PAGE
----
Getting Personally Involved
- Everyone should strive to personally prepare something for Shabbos to honor it (שו”ע סי’ ר”נ ס”א). The Gemara relates (שבת דף קי”ט) that the Amoraim personally made efforts to prepare for Shabbos even though they learned Torah all day and had others who could have done the preparations for them. Some Amoraim cut wood for cooking; some cooked or salted meat or fish; some spun wicks or lit candles. Every person should learn from them and not say, “I will not damage my honor,” for it is an honor to honor the Shabbos (שו”ע שם).
- Therefore, every member of the household should have something that he always does erev Shabbos and he should do it as early as possible. For example: making the cholent, rolling the kneidlach; sweeping; dusting (מ”ב סק”ג); mopping/sponja, etc.. Those who say “לשם יחוד וכו’” before doing any mitzvah can say “הריני מוכן ומזומן וכו’ לקיים מצוה ‘והיה ביום הששי והכינו את אשר יביאו’ לתקן את שרשה וכו’ ויהי נועם וכו’” (כף החיים סק”ז).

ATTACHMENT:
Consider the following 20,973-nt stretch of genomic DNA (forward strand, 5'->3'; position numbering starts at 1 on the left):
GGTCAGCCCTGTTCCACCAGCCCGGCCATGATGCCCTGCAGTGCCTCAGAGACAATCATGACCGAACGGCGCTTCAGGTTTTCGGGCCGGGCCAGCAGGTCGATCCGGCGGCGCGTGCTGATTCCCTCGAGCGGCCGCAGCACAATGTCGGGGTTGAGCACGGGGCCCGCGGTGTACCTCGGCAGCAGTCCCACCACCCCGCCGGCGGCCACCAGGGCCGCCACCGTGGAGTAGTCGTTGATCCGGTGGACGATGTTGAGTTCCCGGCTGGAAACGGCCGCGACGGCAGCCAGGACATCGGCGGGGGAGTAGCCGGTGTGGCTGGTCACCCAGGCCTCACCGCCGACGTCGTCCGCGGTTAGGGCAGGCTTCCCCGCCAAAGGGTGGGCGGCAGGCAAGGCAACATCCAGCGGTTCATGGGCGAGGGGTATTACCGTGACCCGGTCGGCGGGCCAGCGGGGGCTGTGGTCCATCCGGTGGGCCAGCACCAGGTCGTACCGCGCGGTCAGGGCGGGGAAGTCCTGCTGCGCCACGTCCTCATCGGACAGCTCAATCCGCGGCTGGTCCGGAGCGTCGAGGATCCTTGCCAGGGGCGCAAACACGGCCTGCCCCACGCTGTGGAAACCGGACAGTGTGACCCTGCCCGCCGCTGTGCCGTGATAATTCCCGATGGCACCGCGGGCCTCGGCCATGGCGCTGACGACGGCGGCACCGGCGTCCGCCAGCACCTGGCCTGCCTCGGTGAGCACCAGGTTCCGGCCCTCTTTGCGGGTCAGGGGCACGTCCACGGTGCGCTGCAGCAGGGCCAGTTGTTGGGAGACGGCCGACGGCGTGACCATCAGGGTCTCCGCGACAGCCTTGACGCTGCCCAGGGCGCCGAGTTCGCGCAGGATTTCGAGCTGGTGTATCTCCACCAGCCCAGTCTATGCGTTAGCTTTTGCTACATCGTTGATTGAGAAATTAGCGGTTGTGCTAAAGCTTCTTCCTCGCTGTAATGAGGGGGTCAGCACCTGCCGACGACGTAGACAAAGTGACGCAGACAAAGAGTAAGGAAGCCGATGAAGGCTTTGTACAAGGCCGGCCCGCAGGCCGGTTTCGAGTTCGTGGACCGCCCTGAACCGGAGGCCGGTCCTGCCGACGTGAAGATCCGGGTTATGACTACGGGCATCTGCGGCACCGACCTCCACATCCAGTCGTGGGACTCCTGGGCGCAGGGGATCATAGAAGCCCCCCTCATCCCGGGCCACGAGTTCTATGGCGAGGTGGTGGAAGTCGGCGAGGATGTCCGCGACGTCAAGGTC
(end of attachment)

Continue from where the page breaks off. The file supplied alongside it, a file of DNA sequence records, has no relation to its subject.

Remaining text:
- Even someone who is not home, e.g., a yeshiva bochur or someone staying at a hotel, should personally do something in honor of Shabbos, such as buying a certain food or organizing the room (פסקי תשובות סי’ ר”נ סוף אות ג’).
Sharpening the Challah Knife
- Some people are careful to use a sharp, non-serrated knife to cut the challos on Shabbos (ס’ קרבן שבת פ”א אות ז’, זמירות דברי יואל, הליכות חיים עמ’ נ”ו). Those who do this can fulfill the minhag to sharpen their knife on erev Shabbos (רמ”א סי’ ר”נ סוף ס”א) to make sure it is sharp and has no grooves; the regular knives we have are usually sharp and do not need to be sharpened.
Doing Melachah on Erev Shabbos
- One who does melachah on erev Shabbos “from minchah and on” will not see brachah from it (שו”ע סי’ רנ”א ס”א). Some explain that this refers to minchah gedolah, i.e., half a halachic hour after chatzos (מ”ב סק”ג); others say it is minchah ketanah, i.e., two and a half halachic hours before shekiyah (שש”כ פמ”ב הע’ קי”ח) or before Rabbeinu Tam tzeis, i.e., about an hour and a quarter before shekiyah (מ”ב סי’ רנ”ו סק”א, שו”ת מגדנות אליהו ח”א סי’ נ”ב).
- In practice. Strictly speaking, one may rely on the meikel opinion; one who does so will not lose out (מ”ב סי’ רנ”א סק”ג). However, one who is machmir to refrain from heavy melachah starting at minchah gedolah deserves a brachah (לבוש, ב”ח תורת שבת סק”ג).